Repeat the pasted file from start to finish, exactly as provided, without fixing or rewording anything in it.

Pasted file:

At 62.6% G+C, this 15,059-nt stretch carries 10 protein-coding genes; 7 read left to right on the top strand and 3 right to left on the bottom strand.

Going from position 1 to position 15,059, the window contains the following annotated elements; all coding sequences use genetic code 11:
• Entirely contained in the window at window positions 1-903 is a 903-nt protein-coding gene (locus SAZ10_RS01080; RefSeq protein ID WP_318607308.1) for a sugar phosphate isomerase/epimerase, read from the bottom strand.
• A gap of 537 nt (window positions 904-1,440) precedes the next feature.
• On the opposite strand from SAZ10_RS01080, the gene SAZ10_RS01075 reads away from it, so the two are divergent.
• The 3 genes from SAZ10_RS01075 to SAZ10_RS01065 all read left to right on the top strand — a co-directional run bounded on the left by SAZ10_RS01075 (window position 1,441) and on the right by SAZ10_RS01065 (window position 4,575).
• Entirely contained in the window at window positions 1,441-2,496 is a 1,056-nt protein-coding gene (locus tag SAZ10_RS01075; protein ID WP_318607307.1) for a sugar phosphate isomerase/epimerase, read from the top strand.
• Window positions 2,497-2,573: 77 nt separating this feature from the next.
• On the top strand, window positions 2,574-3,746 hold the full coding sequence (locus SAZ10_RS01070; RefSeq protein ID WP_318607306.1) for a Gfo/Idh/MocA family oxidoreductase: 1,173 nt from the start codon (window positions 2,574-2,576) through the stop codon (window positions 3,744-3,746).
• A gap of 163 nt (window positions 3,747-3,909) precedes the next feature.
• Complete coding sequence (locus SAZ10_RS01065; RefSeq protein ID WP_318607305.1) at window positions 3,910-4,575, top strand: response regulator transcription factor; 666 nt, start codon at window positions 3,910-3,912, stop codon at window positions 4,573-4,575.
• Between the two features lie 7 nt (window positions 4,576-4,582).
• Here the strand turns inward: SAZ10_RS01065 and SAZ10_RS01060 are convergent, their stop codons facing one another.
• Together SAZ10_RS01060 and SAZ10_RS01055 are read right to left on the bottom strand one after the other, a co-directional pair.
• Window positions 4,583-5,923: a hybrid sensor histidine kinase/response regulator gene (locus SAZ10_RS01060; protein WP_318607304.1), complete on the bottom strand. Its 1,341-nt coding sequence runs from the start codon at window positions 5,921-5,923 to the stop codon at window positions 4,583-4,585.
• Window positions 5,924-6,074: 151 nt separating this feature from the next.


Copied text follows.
At 62.6% G+C, this 15,059-nt stretch carries 10 protein-coding genes; 7 read left to right on the top strand and 3 right to left on the bottom strand.

Going from position 1 to position 15,059, the window contains the following annotated elements; all coding sequences use genetic code 11:
• Entirely contained in the window at window positions 1-903 is a 903-nt protein-coding gene (locus SAZ10_RS01080; RefSeq protein ID WP_318607308.1) for a sugar phosphate isomerase/epimerase, read from the bottom strand.
• A gap of 537 nt (window positions 904-1,440) precedes the next feature.
• On the opposite strand from SAZ10_RS01080, the gene SAZ10_RS01075 reads away from it, so the two are divergent.
• The 3 genes from SAZ10_RS01075 to SAZ10_RS01065 all read left to right on the top strand — a co-directional run bounded on the left by SAZ10_RS01075 (window position 1,441) and on the right by SAZ10_RS01065 (window position 4,575).
• Entirely contained in the window at window positions 1,441-2,496 is a 1,056-nt protein-coding gene (locus tag SAZ10_RS01075; protein ID WP_318607307.1) for a sugar phosphate isomerase/epimerase, read from the top strand.
• Window positions 2,497-2,573: 77 nt separating this feature from the next.
• On the top strand, window positions 2,574-3,746 hold the full coding sequence (locus SAZ10_RS01070; RefSeq protein ID WP_318607306.1) for a Gfo/Idh/MocA family oxidoreductase: 1,173 nt from the start codon (window positions 2,574-2,576) through the stop codon (window positions 3,744-3,746).
• A gap of 163 nt (window positions 3,747-3,909) precedes the next feature.
• Complete coding sequence (locus SAZ10_RS01065; RefSeq protein ID WP_318607305.1) at window positions 3,910-4,575, top strand: response regulator transcription factor; 666 nt, start codon at window positions 3,910-3,912, stop codon at window positions 4,573-4,575.
• Between the two features lie 7 nt (window positions 4,576-4,582).
• Here the strand turns inward: SAZ10_RS01065 and SAZ10_RS01060 are convergent, their stop codons facing one another.
• Together SAZ10_RS01060 and SAZ10_RS01055 are read right to left on the bottom strand one after the other, a co-directional pair.
• Window positions 4,583-5,923: a hybrid sensor histidine kinase/response regulator gene (locus SAZ10_RS01060; protein WP_318607304.1), complete on the bottom strand. Its 1,341-nt coding sequence runs from the start codon at window positions 5,921-5,923 to the stop codon at window positions 4,583-4,585.
• Window positions 5,924-6,074: 151 nt separating this feature from the next.